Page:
Nowhere were liturgical practices more contested than in the British Isles. The ambiguity of the Anglican Church's early history permitted varied preferences to be expressed. On the return of the Marian Exiles at the accession of Elizabeth, a socalled Puritan party gradually appeared with its pro-Genevan inclination toward spare and didactic liturgy. Puritan divines objected to the ornate traditionality (which is to say, at least the potential idolatry) of the forms provided in the Edwardian prayer books. They objected to the outpouring of cathedral music during the Restoration. Like their confreres on the Continent, they would not brook funeral sermons, for these elevated individual human beings, the deceased, to an undeserved height. They objected to clerical vestments, wedding rings, and churching. As heirs of Calvin, the Puritans stressed interiority and cared little for outward ritual acts. Their services intentionally bespoke the unworthiness of humans and the omnipotence and separateness of God. In Scotland, Presbyterian leaders, too, favored the utmost simplicity. Under pressure during the English Revolution, the Reformed creeds accepted compromise among themselves in adopting A Directory for Publique Worship in the Three Kingdoms (1644). Although disputed, in Low Church parishes this rubric would remain a basic guide for centuries. On the High Church side, the Book of Common Prayer of 1662 restored some of the language (priest instead of minister) and practice of Catholicism but avoided extremes. Owing to its bifurcated past, the Anglican Church down to today affords its adherents a spectrum of liturgical choices, from Protestant plainness to near-Catholic elegance.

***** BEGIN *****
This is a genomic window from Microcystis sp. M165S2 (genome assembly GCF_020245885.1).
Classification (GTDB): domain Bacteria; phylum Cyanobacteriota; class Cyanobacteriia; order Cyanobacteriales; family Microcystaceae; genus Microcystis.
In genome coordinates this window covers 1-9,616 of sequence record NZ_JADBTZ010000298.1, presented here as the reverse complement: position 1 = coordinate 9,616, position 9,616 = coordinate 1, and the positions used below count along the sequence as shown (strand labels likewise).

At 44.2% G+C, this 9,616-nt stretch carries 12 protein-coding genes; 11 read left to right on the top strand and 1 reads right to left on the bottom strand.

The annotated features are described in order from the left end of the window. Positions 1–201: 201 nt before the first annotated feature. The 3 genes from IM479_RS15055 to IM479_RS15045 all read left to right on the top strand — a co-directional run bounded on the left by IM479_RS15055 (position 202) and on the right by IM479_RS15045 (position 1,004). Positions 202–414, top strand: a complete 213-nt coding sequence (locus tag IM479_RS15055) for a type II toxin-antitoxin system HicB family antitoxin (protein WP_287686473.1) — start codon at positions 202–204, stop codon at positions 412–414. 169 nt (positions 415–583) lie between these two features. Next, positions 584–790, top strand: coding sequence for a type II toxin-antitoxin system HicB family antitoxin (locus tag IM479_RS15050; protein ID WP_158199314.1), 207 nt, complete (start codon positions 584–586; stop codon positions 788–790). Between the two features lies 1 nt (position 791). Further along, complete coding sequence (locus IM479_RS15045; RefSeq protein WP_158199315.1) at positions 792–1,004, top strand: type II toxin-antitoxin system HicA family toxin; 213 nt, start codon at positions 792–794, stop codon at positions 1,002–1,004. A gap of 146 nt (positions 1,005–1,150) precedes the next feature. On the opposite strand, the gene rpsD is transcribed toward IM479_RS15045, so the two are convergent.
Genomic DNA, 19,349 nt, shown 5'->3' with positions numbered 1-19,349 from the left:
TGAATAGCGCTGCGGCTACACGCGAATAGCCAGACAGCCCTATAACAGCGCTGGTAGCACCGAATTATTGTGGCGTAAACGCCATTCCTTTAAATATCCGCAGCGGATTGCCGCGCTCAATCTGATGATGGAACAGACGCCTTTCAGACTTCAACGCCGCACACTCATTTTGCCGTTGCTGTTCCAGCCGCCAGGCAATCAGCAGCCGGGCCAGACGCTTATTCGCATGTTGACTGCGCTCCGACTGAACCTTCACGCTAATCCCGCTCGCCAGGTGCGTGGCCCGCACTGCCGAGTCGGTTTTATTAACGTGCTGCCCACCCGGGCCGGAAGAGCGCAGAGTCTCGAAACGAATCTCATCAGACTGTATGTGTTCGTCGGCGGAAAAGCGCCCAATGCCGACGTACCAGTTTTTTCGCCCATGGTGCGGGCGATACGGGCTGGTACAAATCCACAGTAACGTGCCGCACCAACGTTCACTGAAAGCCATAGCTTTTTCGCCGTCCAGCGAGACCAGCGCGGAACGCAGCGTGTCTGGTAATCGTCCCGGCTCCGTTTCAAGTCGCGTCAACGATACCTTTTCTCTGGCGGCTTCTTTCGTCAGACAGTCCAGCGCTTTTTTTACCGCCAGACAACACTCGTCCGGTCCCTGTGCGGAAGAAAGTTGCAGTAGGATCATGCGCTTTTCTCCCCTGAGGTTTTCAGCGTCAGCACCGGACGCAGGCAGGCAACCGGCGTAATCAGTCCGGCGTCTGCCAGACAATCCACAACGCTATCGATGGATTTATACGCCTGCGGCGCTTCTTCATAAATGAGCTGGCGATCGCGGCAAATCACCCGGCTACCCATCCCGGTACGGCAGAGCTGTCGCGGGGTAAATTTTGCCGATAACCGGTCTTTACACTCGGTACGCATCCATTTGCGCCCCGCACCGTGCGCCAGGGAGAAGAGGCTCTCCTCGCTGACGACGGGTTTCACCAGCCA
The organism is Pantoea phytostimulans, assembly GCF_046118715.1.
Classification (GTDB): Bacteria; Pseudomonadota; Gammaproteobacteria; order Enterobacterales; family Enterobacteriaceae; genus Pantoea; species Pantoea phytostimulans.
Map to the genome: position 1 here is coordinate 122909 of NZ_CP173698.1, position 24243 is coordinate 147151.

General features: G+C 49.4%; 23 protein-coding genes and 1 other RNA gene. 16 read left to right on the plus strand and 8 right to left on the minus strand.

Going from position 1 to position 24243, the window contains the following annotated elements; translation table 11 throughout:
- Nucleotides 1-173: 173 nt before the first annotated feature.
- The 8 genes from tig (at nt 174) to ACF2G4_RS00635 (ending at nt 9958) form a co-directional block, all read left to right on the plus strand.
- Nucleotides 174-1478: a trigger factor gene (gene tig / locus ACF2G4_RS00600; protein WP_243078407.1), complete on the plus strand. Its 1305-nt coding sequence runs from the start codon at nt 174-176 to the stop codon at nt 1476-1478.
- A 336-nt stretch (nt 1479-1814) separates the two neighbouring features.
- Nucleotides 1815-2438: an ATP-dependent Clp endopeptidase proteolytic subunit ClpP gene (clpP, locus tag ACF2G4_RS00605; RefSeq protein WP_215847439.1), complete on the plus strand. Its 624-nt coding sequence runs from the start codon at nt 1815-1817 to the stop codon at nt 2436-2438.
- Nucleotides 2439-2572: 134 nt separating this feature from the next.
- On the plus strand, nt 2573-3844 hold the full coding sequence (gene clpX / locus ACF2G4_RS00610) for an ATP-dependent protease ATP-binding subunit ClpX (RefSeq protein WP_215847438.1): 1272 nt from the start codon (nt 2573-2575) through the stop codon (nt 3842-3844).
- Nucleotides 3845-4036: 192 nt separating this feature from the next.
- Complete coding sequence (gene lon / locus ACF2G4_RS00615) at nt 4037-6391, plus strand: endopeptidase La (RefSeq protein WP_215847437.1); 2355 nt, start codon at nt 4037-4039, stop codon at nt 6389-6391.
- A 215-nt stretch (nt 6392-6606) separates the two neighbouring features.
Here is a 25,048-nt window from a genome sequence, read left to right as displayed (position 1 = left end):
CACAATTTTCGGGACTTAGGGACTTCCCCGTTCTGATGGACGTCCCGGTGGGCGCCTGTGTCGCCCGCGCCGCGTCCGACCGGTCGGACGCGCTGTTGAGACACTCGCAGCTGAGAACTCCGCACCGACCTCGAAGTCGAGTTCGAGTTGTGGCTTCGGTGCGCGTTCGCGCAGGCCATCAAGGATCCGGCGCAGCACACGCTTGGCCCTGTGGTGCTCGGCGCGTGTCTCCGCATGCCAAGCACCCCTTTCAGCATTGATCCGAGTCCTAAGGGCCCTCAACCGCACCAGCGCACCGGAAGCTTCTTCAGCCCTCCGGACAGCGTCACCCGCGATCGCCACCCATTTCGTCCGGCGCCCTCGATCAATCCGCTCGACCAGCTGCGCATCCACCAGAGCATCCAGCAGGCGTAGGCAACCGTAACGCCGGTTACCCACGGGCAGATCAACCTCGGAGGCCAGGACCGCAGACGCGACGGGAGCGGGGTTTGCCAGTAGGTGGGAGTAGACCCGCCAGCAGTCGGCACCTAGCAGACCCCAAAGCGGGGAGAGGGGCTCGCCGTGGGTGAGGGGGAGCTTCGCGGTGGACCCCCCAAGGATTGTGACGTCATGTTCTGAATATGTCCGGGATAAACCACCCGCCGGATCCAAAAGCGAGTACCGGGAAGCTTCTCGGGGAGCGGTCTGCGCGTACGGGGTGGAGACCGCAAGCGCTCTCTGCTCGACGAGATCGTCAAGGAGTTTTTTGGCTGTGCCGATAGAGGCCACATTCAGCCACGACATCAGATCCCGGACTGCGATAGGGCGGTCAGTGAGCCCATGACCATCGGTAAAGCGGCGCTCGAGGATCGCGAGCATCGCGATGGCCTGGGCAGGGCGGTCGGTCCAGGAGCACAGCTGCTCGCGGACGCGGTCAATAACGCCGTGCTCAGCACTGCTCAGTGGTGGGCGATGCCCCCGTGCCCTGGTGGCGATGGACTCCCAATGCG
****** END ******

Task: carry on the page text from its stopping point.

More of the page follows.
Two contrasting trends characterize the late seventeenth and eighteenth centuries: the heightened mysticism visible in Pietism and the Catholic baroque, and the rational approach to religion claimed by leaders of the Enlightenment. Most ordinary Christians would not have been conscious of the qualitative changes effected at theologians' behest. Johann Sebastian Bach's (1685–1750) music finely embroidered Lutheran worship and moved hearts by its own devices; Philipp Jakob Spener (1635–1705) verbally urged the imitation of Christ and a heartfelt longing for moral improvement as a precondition of the experience of God's presence. Everywhere the states' ties to their territorial churches found expression in the nobility's elaborate grave monuments within and near sanctuaries and in longer prayers for the well-being of rulers. Educated city dwellers of means could espouse Enlightenment calls for the daily, practical application of ethical and neighborly principles. This class might be persuaded by voices critical of the irrational, "superstitious" dimensions of all religion. However, the masses uncritically entered their local churches as always and participated in the ceremonial patterns established in the sixteenth century, or, in the case of Catholicism, long before. Eighteenth-century urban congregations did begin to feel the effects of the state's withdrawal as an enforcer of religious conformity. Increasingly, people could select from more than one theological position. Available positions were most immediately communicated by means of liturgy. Throughout the early modern period, ceremony informed even the unlettered laity and involved it in the tacit affirmation of the tenets on which it was based.